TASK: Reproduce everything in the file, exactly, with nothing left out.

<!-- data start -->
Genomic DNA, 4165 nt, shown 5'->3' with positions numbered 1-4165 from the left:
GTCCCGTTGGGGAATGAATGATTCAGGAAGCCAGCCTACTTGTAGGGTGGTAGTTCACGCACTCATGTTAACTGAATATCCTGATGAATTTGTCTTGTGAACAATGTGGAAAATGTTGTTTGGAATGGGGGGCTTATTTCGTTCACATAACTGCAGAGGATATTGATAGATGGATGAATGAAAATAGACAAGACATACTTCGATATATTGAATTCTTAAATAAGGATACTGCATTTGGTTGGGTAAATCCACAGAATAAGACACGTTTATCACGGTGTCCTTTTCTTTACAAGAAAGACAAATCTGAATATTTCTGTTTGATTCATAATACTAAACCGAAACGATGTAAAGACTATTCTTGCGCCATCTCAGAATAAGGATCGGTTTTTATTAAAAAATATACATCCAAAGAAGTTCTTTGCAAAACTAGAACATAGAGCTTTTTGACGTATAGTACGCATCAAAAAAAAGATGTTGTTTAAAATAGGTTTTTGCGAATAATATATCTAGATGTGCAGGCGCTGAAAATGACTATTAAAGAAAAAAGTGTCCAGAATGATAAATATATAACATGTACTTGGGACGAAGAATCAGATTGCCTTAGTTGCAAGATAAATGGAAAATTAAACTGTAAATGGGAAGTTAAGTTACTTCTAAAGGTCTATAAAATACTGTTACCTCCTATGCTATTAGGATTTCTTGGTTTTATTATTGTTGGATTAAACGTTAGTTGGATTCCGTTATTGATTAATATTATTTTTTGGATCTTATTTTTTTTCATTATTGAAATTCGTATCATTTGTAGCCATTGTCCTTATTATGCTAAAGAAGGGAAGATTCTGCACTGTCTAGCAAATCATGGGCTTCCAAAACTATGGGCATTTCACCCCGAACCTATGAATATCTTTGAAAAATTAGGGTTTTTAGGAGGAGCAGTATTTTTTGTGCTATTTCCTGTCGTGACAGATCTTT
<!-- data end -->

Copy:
Genomic DNA, 4165 nt, shown 5'->3' with positions numbered 1-4165 from the left:
GTCCCGTTGGGGAATGAATGATTCAGGAAGCCAGCCTACTTGTAGGGTGGTAGTTCACGCACTCATGTTAACTGAATATCCTGATGAATTTGTCTTGTGAACAATGTGGAAAATGTTGTTTGGAATGGGGGGCTTATTTCGTTCACATAACTGCAGAGGATATTGATAGATGGATGAATGAAAATAGACAAGACATACTTCGATATATTGAATTCTTAAATAAGGATACTGCATTTGGTTGGGTAAATCCACAGAATAAGACACGTTTATCACGGTGTCCTTTTCTTTACAAGAAAGACAAATCTGAATATTTCTGTTTGATTCATAATACTAAACCGAAACGATGTAAAGACTATTCTTGCGCCATCTCAGAATAAGGATCGGTTTTTATTAAAAAATATACATCCAAAGAAGTTCTTTGCAAAACTAGAACATAGAGCTTTTTGACGTATAGTACGCATCAAAAAAAAGATGTTGTTTAAAATAGGTTTTTGCGAATAATATATCTAGATGTGCAGGCGCTGAAAATGACTATTAAAGAAAAAAGTGTCCAGAATGATAAATATATAACATGTACTTGGGACGAAGAATCAGATTGCCTTAGTTGCAAGATAAATGGAAAATTAAACTGTAAATGGGAAGTTAAGTTACTTCTAAAGGTCTATAAAATACTGTTACCTCCTATGCTATTAGGATTTCTTGGTTTTATTATTGTTGGATTAAACGTTAGTTGGATTCCGTTATTGATTAATATTATTTTTTGGATCTTATTTTTTTTCATTATTGAAATTCGTATCATTTGTAGCCATTGTCCTTATTATGCTAAAGAAGGGAAGATTCTGCACTGTCTAGCAAATCATGGGCTTCCAAAACTATGGGCATTTCACCCCGAACCTATGAATATCTTTGAAAAATTAGGGTTTTTAGGAGGAGCAGTATTTTTTGTGCTATTTCCTGTCGTGACAGATCTTT